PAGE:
BOGOTA, Feb. 13 (UPI) -- A U.S. reconnaissance plane carrying four U.S. citizens and a Colombian has crashed in southeast Colombia, the country's director of civil aviation, Juan Carlos Velez, confirmed Thursday.
Initial reports suggest two of the crew were killed, one was wounded and two more are missing. Aircraft belonging to the Colombian air force located the plane between the villages of Doncello and Paujil near the Orteguaza River. It was attempting to land near Florencia in the Caqueta province.
The plane's pilot had earlier reported damage to the plane's left wing. Other reports said the plane reported engine trouble prior to crashing.
The Cessna 208 was transporting the men between the Larandia and Tres Esquinas airbases in the Caqueta region, where there is a large presence of leftist rebel guerrillas belonging to the Revolutionary Armed Forces of Colombia, or FARC. The group is at war with the government in Bogota and the U.S. State Department regards it as a foreign terrorist organization.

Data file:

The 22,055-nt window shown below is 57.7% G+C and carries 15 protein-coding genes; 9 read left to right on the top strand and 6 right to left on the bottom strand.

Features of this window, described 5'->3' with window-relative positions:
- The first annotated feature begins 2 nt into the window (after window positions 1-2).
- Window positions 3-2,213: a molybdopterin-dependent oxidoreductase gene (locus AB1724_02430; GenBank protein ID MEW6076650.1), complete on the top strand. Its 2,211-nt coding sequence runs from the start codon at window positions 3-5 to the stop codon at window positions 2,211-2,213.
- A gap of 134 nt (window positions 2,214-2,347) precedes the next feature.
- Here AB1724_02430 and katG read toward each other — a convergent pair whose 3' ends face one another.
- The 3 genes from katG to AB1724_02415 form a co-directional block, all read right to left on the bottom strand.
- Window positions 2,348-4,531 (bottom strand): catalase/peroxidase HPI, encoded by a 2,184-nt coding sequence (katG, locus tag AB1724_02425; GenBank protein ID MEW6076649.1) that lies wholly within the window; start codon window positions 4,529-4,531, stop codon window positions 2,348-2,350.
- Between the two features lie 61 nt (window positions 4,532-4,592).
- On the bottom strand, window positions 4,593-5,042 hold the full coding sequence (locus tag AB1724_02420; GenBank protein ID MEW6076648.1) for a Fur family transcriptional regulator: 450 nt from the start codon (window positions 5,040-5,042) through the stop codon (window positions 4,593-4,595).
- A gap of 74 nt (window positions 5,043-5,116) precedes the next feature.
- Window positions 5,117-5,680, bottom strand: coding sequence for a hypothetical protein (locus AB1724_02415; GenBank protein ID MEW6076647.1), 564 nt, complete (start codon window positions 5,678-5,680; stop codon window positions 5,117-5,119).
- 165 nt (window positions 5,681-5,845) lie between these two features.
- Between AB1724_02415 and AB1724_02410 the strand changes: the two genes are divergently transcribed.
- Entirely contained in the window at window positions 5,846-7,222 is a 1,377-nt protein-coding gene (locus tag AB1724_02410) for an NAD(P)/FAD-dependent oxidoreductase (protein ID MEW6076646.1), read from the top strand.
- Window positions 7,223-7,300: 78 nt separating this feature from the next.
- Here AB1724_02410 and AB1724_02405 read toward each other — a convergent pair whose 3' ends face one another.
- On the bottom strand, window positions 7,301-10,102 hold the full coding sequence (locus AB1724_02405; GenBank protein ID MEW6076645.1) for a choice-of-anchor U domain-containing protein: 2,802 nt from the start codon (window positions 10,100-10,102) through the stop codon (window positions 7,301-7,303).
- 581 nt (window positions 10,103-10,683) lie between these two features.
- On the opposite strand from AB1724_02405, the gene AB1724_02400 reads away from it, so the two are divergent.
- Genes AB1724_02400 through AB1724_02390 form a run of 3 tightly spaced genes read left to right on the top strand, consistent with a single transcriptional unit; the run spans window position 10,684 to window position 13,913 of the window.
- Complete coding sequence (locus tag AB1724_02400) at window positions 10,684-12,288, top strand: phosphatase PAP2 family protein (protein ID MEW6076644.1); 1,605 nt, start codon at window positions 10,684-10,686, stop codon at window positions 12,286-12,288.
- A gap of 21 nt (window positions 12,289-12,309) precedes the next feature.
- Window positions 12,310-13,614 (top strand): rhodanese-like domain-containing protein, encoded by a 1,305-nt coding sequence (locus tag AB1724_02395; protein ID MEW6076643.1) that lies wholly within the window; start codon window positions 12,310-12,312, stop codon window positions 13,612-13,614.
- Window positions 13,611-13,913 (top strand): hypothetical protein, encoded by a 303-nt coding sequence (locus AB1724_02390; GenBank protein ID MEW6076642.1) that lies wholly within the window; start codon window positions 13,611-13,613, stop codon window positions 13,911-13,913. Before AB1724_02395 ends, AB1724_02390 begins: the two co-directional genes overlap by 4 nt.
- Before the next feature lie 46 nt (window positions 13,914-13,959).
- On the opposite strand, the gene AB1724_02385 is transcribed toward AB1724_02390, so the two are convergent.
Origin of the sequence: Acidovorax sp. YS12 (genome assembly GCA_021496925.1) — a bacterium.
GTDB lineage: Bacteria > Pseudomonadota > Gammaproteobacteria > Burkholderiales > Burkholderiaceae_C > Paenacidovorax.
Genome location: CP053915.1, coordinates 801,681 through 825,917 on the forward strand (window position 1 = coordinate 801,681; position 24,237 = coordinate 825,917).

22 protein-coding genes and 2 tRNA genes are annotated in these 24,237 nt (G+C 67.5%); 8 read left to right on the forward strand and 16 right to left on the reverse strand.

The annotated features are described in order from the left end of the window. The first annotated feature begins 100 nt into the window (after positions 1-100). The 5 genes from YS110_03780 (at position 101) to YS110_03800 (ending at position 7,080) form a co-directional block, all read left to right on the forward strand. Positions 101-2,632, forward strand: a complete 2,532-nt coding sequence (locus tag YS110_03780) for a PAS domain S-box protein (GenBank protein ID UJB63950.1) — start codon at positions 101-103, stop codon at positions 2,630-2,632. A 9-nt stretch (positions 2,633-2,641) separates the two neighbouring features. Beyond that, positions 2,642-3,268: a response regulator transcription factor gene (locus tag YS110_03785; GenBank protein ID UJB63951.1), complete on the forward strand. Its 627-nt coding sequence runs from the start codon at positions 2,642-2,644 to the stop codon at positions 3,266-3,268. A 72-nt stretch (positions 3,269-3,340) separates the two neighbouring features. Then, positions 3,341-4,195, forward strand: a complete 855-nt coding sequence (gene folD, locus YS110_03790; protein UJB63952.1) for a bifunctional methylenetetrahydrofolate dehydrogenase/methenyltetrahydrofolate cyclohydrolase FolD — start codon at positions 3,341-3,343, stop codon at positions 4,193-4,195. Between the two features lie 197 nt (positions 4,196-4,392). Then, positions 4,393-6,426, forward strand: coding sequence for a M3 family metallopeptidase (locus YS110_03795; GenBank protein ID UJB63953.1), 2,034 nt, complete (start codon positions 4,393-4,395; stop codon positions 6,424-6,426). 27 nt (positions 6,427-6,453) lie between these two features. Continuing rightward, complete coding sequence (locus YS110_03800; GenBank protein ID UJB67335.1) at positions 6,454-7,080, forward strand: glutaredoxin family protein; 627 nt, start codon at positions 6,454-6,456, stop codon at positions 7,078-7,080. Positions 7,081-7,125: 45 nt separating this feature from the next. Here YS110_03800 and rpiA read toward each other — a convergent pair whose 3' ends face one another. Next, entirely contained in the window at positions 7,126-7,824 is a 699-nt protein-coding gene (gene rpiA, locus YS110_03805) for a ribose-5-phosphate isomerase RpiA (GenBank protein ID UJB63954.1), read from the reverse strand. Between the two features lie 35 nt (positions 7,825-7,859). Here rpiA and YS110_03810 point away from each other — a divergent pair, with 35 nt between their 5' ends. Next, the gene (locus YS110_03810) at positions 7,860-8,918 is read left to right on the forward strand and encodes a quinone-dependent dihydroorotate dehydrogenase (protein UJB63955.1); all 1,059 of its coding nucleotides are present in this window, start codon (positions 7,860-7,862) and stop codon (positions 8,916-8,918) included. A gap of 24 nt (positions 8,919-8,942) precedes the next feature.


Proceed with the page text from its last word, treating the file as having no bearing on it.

There's no suggestion yet that a guerrilla attack was involved in damage to the plane. The zone where the plane crashed is under the control of the Colombian Armed Forces, the goverment said. A spokesman for the U.S. State Department's Bureau of Western Hemisphere Affairs in Washington said, however, the plane crashed in rebel-controlled territory.
The pilot lost contact with controllers at 10:30 a.m. local time, shortly after reporting that the aircraft's left wing was damaged.
The plane was used to gather information about the activities of drug traffickers and rebel forces in the southern region.
The U.S. Embassy in Bogota said it would conduct an immediate investigation into the accident.
This is the second fatal accident to a U.S. aircraft since the United States began providing military and financial aid to the Colombian government under the terms of the Plan Colombia.
The first crash occurred in 1999 in Putamayo near the Ecuadorian frontier, killing five U.S. citizens and two Colombians.
(Reported by Owain Johnson in Caracas, Venezuela, and Pamela Hess in Washington)